WASHINGTON, D.C. -- Although income inequality remains high in China, Gallup trends show the poorest Chinese are struggling less to afford life's most basic needs. In 2011, 6% of Chinese in the poorest one-fifth of the population said they did not have enough money to buy food in the past year, down from 23% in 2008.
China's poorest residents disproportionately live in the country's rural areas, which have benefited more slowly from the country's rapid economic growth than the major urban centers. Official statistics indicate the average income among rural residents is less than one-third that of city-dwellers -- a ratio some economists believe is understated. However, a notable improvement in the ability to afford food is also evident among rural Chinese -- in 2011, 7% said they had trouble paying for food, down from 20% in 2008.
Access to housing has also improved among China's most vulnerable groups. In 2011, 14% of the poorest Chinese said they did not have enough money to buy adequate shelter for themselves and their families, half of the 28% who said so in 2008. At the same time, 14% of the richest Chinese also had trouble affording shelter in 2011, up from 6% in 2009 -- likely partly because of fast-rising property values in the country's largest cities.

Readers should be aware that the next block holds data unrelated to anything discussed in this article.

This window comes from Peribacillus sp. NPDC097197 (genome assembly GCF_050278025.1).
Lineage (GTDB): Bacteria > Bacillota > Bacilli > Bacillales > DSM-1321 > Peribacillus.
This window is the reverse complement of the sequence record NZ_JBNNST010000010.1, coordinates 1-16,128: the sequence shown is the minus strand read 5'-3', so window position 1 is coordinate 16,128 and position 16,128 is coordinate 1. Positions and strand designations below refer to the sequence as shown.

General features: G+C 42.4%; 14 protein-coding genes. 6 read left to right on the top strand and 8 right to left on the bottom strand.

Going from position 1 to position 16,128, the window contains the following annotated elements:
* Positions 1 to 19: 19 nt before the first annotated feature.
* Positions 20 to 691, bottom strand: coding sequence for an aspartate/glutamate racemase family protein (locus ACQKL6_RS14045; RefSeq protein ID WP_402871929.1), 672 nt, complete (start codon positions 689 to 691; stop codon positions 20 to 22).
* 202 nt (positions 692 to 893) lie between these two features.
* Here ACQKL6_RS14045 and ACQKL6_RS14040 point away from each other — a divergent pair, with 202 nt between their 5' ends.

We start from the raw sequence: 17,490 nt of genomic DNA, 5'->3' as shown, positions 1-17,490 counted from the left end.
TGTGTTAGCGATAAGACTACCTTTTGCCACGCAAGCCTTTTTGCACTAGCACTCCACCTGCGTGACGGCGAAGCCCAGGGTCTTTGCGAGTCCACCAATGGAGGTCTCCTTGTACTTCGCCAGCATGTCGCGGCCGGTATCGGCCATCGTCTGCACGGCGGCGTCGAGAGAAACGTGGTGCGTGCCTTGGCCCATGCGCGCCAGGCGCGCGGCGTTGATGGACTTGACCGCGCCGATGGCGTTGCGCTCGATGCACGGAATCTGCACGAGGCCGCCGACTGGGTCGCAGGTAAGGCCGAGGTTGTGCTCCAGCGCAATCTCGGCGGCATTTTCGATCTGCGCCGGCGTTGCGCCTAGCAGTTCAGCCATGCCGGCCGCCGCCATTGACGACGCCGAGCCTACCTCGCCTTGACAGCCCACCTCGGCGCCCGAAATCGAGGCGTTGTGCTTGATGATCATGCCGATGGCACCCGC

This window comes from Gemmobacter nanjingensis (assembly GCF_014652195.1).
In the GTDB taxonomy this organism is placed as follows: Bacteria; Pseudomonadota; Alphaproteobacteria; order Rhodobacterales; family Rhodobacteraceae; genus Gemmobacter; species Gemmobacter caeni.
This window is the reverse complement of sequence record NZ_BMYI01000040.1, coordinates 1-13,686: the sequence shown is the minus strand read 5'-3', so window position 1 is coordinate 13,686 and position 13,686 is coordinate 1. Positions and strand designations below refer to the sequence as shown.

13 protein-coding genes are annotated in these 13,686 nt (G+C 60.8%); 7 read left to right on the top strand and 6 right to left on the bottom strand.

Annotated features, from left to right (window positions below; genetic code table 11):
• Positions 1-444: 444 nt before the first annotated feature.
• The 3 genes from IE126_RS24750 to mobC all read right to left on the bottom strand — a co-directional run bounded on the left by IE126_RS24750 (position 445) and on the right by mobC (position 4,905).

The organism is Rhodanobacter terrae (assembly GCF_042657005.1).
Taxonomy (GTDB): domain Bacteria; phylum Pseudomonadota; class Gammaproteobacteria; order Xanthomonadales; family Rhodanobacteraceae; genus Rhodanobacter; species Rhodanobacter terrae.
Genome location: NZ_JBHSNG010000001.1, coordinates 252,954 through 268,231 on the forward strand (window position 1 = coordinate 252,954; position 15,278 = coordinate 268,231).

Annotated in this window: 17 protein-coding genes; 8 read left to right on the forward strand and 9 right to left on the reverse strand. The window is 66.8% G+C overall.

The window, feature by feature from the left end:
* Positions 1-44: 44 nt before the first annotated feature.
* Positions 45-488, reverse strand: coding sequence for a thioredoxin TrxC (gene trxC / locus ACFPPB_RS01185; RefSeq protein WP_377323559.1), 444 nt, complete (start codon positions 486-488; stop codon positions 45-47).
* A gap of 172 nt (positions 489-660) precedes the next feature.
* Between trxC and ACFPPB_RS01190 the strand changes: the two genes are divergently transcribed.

The ability of low-income and rural Chinese to afford food and shelter is likely tied to recovery from the global economic crisis. China's rural migrant laborers -- who typically hold low-income jobs in the cities -- were among the hardest hit in the recession, as they tended to be the first to be laid off. However, these trends may also have been influenced by the Chinese government's concerted efforts to avoid social unrest among those at the lowest end of the income distribution. Poverty-reduction programs -- including a rural subsistence allowance and subsidies to offset rising food prices for poor families -- have been common in recent years.
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Results are based on telephone and face-to-face interviews with approximately 4,000 adults in China aged 15 and older, conducted each year from 2007 to 2011. For results based on the total sample of national adults, one can say with 95% confidence that the maximum margin of sampling error is ±2.1 percentage points. In addition to sampling error, question wording and practical difficulties in conducting surveys can introduce error or bias into the findings of public opinion polls.
For more complete methodology and specific survey dates, please review Gallup's Country Data Set details.